Things started out okay. My nagging piriformis injury felt a bit more pronounced this morning than yesterday, but not by much. I had used both my massage stick and a tennis ball earlier to loosen up my sore muscles. I was hoping for more improvement. To understand how I felt, imagine how it would feel to have a skilled rolfer jam their index finger knuckle deeply into your left glute every time you took a step. It wasn’t too comfortable, but it was tolerable.

After about ten minutes, the discomfort began to diminish and I started to feel more like my old self. My goal was to increase my distance 10% beyond yesterday’s run and I knew that would not be a problem. I was less than a quarter mile from my house when I turned onto a road I’d literally run a thousand times and made my way over to the sidewalk. I typically end my runs by following this sidewalk that wraps up and around a couple of short roads before delivering me to my street.

Just when I was feeling encouraged by having completed two decent neighborhood runs this weekend, my toe caught a raised section of the sidewalk and I began falling toward the concrete. I know what it’s like to take that fall and did everything I could to stay upright. My instinct was to pull up on my hamstring. When I did that, I felt the pain of a million bee stings along in my lower glute.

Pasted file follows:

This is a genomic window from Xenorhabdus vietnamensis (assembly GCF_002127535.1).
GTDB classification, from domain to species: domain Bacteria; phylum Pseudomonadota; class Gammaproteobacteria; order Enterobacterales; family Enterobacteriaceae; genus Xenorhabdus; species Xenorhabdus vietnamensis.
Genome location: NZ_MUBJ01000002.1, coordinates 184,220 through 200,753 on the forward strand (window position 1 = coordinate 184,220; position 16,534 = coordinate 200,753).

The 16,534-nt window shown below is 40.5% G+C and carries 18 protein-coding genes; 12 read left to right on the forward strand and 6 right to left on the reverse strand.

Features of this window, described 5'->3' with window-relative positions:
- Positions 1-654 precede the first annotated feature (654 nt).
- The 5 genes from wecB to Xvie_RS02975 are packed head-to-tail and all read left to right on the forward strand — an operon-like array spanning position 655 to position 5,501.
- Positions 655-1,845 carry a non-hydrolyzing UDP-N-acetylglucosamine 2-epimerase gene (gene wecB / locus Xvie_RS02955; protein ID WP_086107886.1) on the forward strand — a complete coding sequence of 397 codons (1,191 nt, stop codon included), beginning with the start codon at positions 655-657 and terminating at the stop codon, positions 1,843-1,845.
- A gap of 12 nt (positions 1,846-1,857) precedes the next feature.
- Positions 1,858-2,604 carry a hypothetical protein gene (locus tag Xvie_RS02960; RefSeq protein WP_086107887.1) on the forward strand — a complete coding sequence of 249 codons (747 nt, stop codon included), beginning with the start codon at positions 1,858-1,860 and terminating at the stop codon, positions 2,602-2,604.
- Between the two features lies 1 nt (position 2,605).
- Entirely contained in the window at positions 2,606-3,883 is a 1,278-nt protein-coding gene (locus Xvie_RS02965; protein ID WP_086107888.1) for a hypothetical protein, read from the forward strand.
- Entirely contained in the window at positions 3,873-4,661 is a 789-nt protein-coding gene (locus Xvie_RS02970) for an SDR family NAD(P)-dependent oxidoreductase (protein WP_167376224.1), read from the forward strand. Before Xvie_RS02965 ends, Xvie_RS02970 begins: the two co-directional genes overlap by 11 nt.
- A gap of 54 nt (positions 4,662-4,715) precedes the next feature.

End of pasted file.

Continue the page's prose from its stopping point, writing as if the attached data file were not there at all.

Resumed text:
My first reaction was frustration that I was back to square one with this injury. I tried to take a couple of walking steps, but was warned off by the pain. Although I was only a minute’s walk away from my house, I didn’t feel like I could do it without making the injury worse. I called my wife and asked her to pick me up. It was not the way I’d imagined this run would end.

After the very brief ride home, I was able to walk more comfortably. That gave me hope that I hadn’t done further damage today. I immediately began icing the sore area and I’ve continually rotated cold packs since then. It’s uncomfortable, but I’m not getting the searing pain I expected when I move around. It’s more of a heightened version of my previous sciatic pain.

I’ve taken a few “running” steps in the meantime and it’s actually not that bad. I’m guessing that all the icing has helped reduce painful inflammation. What I don’t know is how it will feel under non-iced conditions. I’m on vacation a few days next week and was hoping to get in some additional running. With today’s setback, I may need to hold off. I will test the waters with an elliptical session tomorrow and see how it goes from there.

Oh, and you can bet I’m remaking that orthopedist appointment.

I’m running again, if you call this running

The 12/6/14 run that started it all

Today’s run (treadmill): 3.25 miles

Recovery should happen slowly and in stages, and that’s the plan I’ve been following over the last four weeks. Last year at this time, I was training for the Brooklyn Half using the Hal Higdon intermediate plan. That required some type of running workout nearly every day. It was a mixture of long and easy base runs, short and fast speed drills and 3-4 mile tempos. I could manage that because I was injury-free and had a very flexible schedule.

One year later, conditions are different. I have a long early commute four days a week and my running comfort has been compromised since December 6. That’s when I let my ego get the best of me and foolishly overextended myself to prevent another runner from passing me on a long road. The symptoms I had the next day match the ones I have today.